A collaborative documentary, it brings together musicians and filmmakers to create a visual and musical exploration of Canada’s national parks. The film showcases the beauty of the parks, capturing their essence through a blend of stunning visuals and original music compositions.

The filmmakers and musicians embarked on a journey to various parks across the country, including Banff, Gros Morne, Gwaii Haanas, Kluane, Nahanni, Pacific Rim, Sirmilik, Terra Nova, Torngat Mountains, and Wapusk.

“The National Parks Project” aimed to raise awareness about the importance of preserving these natural treasures and showcase Canada’s rich cultural and environmental heritage.

It emphasized the need for conservation and responsible stewardship to ensure that future generations can continue to enjoy and benefit from these protected areas.

Hockey: A People’s History (2006)

Hockey holds a special place in Canadian culture, and this six-part documentary series explores the history and significance of the sport in Canada. It examines how hockey has shaped national identity, reflecting on key moments, players, and the enduring passion for the game.

The documentary features archival footage, interviews with former players, coaches, historians, and passionate hockey fans, as well as re-enactments to bring significant moments in hockey history to life.

First full episode on YouTube:

Nanook of the North (1922)

Out of all the documentaries about Canada, this one is a classic. It was released in 1922 and is often considered one of the earliest and most influential documentaries in cinema history.

The film follows the daily life of an Inuk man named Nanook (whose real name was Allakariallak) and his family in the Canadian Arctic, specifically in the region of Inukjuak (formerly known as Port Harrison), Quebec. Flaherty spent several years living among the Inuit people and developed a deep appreciation for their way of life, which he sought to capture on film.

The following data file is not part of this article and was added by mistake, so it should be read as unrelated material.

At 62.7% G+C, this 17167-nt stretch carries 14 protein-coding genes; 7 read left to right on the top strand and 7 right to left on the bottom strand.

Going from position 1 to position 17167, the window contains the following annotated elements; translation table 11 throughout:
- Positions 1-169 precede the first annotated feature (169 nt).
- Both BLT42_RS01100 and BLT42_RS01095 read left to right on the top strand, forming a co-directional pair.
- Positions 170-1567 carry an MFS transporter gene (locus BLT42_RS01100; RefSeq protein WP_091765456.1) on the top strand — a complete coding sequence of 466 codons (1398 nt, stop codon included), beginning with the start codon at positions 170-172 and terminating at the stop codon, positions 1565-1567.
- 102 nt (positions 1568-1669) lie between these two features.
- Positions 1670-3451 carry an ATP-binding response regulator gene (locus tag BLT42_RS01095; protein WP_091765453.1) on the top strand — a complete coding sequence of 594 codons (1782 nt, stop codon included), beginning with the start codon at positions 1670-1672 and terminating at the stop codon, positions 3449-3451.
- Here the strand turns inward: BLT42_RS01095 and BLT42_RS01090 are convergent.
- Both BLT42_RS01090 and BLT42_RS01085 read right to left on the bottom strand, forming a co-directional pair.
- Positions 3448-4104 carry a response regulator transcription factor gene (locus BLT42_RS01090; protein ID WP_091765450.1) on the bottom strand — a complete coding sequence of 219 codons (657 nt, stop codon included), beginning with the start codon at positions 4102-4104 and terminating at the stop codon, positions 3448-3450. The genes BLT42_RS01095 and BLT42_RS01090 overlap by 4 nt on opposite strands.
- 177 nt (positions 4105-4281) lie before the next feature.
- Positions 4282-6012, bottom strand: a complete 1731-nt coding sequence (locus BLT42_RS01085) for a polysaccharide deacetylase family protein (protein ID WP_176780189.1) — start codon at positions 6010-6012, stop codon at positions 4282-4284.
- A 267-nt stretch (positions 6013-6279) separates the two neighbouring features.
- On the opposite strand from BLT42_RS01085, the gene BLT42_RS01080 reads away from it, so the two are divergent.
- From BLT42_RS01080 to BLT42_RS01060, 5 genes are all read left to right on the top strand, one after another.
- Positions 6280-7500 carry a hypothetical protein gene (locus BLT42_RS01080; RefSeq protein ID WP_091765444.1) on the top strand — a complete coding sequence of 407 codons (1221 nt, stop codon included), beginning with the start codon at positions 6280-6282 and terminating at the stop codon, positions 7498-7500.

“Nanook of the North” presents a visual portrait of the Inuit people and their survival skills in the harsh Arctic environment. The film showcases various aspects of their life, such as hunting, fishing, building igloos, and interacting with their sledge dogs. It also captures moments of playfulness and humour among the family members.

Flaherty’s documentary style was groundbreaking at the time. Although the film is considered a documentary, it has elements of fictionalization and staged scenes. Flaherty re-enacted certain moments to enhance the narrative and cinematic experience, which led to debates about the authenticity of documentary filmmaking.

Bear in mind this is a very old documentary about Canada and is a silent film.

You can watch the whole film on YouTube:

Documentaries About Canada

Documentaries about Canada. lake scene with mountains in background.

Canada is a diverse and fascinating country with a rich history, vibrant culture, and breathtaking natural landscapes and these documentaries about Canada will help you understand the country better.

Personally, having spent time in Canada, I love the place, and I’m sure you will too. Out of all my recommendations on documentaries about Canada, the Ray Mears one is my must-watch recommendation for you. It really does show the natural beauty of the country so well and Ray Mears is a great guide on this journey in Canada.

Whether you’re interested in Canadian history, natural wonders, or contemporary issues, there’s something to pique your curiosity about the Great North.

For more documentaries take a look at the 15 best documentaries about Japan.